Background: Silver nanoparticles have been shown to exhibit promising cytoprotective activities towards HIV-infected T-cells; however, the effects of these nanoparticles towards other kinds of viruses remain largely unexplored. The aim of the present study was to investigate the effects of silver nanoparticles on hepatitis B virus (HBV).
Methods: Monodisperse silver nanoparticles with mean particle diameters of approximately 10 nm (Ag10Ns) and approximately 50 nm (Ag50Ns) were prepared from AgNO3 in HEPES buffer. The in vitro anti-HBV activities of these particles were determined using the HepAD38 cell line as infection model.
Results: Ag10Ns and Ag50Ns were able to reduce the extracellular HBV DNA formation of HepAD38 cells by >50% compared with the vehicle control (that is, HepAD38 cells in the absence of silver nanoparticles). Silver nanoparticles had little effect on the amount of HBV covalently closed circular DNA (cccDNA), but could inhibit the formation of intracellular HBV RNA. Gel mobility shift assays indicated that Ag10Ns bound HBV double-stranded DNA at a DNA:silver molar ratio of 1:50; an absorption titration assay showed that the nanoparticles have good binding affinity for HBV DNA with a binding constant (Kb) of (8.8 +/- 1.0)x10(5) dm(3)mol(-1). As both the viral and Ag10Ns systems are in the nanometer size range, we found that Ag10Ns could directly interact with the HBV viral particles as revealed by transmission electronic microscopy.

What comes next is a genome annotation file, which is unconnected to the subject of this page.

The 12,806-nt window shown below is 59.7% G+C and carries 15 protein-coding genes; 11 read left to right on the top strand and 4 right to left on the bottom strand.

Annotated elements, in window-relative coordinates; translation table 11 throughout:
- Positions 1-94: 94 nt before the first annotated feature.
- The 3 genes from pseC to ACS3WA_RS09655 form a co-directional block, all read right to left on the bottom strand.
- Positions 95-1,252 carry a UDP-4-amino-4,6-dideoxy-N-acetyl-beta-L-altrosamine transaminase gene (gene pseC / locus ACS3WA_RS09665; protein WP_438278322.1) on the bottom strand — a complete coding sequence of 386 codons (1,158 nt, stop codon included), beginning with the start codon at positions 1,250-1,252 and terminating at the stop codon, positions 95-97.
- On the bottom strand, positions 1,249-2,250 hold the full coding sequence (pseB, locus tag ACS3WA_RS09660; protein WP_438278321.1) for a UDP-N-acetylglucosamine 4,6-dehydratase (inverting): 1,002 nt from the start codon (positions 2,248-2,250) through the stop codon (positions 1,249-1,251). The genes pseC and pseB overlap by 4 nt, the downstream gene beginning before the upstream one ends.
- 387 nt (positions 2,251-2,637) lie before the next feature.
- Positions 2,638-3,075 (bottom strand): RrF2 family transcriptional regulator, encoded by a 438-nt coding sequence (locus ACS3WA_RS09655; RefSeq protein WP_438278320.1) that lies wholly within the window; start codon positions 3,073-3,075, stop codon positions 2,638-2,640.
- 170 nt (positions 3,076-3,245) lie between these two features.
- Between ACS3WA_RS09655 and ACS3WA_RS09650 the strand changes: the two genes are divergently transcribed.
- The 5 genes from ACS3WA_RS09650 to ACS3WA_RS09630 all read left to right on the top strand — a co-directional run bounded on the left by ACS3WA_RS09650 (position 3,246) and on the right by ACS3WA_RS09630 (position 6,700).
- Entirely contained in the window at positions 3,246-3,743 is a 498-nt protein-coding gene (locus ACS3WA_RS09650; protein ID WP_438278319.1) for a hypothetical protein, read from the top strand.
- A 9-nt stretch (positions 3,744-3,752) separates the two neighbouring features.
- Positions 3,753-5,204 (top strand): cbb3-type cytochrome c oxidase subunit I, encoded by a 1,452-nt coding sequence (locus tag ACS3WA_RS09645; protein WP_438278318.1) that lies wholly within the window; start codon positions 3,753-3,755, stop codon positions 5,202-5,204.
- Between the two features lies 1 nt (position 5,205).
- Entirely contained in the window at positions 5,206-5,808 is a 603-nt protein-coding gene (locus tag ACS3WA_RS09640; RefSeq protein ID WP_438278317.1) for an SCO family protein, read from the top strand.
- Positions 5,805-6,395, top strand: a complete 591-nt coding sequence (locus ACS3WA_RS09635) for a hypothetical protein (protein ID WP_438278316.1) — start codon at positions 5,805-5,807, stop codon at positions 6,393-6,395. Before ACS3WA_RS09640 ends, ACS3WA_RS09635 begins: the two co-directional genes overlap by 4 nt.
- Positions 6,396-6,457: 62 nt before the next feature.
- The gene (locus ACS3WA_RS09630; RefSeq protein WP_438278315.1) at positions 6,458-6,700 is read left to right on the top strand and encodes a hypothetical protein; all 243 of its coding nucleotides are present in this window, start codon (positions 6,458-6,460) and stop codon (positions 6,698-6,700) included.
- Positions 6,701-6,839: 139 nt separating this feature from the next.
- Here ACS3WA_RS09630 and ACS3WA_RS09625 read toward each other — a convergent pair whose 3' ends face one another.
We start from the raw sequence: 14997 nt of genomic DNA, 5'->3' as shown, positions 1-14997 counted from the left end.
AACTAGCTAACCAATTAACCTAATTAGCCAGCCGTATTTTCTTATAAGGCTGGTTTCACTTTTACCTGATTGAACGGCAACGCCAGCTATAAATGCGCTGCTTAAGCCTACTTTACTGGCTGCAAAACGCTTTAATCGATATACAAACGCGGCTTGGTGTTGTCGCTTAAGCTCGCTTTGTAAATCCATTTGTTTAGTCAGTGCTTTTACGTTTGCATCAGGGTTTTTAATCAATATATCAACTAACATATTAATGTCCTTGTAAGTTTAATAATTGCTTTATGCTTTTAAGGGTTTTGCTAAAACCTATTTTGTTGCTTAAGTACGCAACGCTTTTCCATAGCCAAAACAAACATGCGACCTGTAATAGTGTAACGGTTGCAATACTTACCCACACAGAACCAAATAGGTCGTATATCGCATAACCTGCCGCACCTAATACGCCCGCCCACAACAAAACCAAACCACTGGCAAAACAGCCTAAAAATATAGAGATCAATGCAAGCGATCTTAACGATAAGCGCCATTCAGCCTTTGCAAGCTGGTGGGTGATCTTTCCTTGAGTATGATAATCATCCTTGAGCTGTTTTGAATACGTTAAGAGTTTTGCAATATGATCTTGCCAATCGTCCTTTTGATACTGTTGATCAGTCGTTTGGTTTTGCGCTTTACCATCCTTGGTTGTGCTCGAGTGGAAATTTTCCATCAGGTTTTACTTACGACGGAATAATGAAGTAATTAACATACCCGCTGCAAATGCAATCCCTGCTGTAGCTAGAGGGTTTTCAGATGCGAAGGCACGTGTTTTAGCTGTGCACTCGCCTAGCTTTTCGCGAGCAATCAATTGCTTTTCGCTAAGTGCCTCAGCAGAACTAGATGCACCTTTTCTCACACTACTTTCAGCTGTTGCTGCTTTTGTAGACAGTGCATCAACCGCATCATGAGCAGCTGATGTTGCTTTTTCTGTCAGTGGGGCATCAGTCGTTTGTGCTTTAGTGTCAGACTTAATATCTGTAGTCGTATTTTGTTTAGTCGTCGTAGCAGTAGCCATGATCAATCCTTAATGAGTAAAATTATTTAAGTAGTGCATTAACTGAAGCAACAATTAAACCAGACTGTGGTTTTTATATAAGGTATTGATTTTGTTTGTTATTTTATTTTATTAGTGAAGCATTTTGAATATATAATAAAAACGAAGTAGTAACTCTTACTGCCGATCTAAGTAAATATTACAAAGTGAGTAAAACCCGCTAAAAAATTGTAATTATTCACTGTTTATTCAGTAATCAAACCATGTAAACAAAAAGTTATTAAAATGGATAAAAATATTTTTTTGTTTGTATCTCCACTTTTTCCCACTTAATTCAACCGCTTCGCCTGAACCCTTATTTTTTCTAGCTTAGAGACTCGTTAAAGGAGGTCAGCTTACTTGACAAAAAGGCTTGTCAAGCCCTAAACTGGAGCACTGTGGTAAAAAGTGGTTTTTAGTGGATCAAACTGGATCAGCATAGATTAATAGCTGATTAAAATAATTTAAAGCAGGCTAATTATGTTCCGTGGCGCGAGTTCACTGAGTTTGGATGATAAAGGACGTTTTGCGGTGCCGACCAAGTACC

Conclusions: Silver nanoparticles could inhibit the in vitro production of HBV RNA and extracellular virions. We hypothesize that the direct interaction between these nanoparticles and HBV double-stranded DNA or viral particles is responsible for their antiviral mechanism.